"These Farmworkers Created America’s Strongest Workplace Heat Rules"

"IMMOKALEE, Fla. -- The sweet, earthy scent of tomatoes hangs in the air as a crew of 44 workers speeds through rows of vines. They fill 32-pound buckets with fruit, then deliver them to co-workers waiting on the backs of flatbed trucks who dump the contents into crates to be sorted and packaged.

During an eight-hour shift, each worker hauls an average of about three tons of tomatoes. They work at this pace all winter in this small farming community in southwest Florida — and all summer on a farm in Tennessee, where temperatures can reach the 90s.

But unlike at many other farms, every worker takes a 10-minute break every two hours during the hottest part of the year. When they feel the effects of heat illness coming on, they have the right to cool down in the shade. Sunripe Certified Brands, the company that owns the farm, must provide clean water, shaded rest areas and nearby bathrooms for all of its workers.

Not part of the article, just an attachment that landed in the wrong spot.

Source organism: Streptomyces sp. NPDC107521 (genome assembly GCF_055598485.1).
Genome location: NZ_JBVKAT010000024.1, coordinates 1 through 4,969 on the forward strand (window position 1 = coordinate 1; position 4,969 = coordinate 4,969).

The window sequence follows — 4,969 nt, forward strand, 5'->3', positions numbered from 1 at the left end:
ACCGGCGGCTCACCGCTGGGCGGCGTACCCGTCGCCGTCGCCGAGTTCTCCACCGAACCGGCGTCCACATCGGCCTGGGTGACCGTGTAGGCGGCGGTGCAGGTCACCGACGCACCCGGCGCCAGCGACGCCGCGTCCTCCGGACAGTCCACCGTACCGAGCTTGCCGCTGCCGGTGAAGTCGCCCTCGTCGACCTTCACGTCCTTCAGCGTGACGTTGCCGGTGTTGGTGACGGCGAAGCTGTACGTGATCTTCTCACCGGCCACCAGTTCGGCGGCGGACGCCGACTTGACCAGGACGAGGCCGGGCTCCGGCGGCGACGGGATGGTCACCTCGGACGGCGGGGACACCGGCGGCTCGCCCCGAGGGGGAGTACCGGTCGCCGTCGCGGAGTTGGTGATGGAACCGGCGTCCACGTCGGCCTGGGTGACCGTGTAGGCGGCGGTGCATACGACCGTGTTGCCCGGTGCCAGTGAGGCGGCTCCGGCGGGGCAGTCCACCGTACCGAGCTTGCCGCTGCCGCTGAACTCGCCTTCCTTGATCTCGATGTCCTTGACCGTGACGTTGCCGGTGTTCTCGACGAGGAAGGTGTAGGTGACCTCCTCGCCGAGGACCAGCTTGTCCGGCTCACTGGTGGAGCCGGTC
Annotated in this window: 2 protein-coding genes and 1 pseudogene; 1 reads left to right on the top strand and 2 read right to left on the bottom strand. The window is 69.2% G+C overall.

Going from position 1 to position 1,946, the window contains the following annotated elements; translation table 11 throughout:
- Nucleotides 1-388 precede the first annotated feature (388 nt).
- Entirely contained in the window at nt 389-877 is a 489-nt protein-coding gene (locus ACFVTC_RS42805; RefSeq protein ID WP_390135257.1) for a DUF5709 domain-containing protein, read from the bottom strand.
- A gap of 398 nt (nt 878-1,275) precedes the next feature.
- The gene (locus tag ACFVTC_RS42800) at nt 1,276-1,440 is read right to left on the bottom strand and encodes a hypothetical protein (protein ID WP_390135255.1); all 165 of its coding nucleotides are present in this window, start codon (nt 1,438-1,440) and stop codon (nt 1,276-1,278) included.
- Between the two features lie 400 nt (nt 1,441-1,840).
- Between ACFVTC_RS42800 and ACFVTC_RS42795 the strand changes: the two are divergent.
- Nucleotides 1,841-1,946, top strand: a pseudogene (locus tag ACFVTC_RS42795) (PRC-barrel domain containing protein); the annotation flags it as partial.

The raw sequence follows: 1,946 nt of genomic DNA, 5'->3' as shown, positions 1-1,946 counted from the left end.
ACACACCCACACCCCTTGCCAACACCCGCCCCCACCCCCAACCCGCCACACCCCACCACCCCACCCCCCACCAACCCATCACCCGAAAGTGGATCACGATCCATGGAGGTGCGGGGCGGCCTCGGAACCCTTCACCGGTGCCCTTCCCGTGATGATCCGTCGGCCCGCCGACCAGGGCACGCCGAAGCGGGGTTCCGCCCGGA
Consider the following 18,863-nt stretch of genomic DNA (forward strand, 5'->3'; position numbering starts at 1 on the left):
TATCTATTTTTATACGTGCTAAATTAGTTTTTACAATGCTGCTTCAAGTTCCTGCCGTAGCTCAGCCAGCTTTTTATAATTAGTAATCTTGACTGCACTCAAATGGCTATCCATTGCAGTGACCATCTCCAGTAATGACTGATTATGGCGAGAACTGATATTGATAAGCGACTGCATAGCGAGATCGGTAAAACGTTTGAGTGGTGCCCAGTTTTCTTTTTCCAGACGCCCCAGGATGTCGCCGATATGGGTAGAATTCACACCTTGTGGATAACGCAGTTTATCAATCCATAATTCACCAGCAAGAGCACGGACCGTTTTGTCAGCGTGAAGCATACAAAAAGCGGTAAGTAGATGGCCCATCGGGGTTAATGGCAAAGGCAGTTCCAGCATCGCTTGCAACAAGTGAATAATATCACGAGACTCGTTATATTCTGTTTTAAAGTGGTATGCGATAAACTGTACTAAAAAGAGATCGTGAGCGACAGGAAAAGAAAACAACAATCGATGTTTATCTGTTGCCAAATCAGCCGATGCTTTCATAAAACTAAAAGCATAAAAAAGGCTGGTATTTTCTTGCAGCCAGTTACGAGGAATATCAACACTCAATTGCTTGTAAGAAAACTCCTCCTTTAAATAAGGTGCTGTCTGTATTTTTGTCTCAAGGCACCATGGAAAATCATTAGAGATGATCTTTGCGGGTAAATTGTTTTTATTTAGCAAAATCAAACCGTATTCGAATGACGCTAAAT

These are the strongest set of workplace heat protections in the United States. They were not put in place by local, state or federal regulators, but by the workers who spent years organizing to push companies to adopt them."

Nicolás Rivero and Eva Marie Uzcategui report for the Washington Post February 17, 2024.

Source: Washington Post, 02/19/2024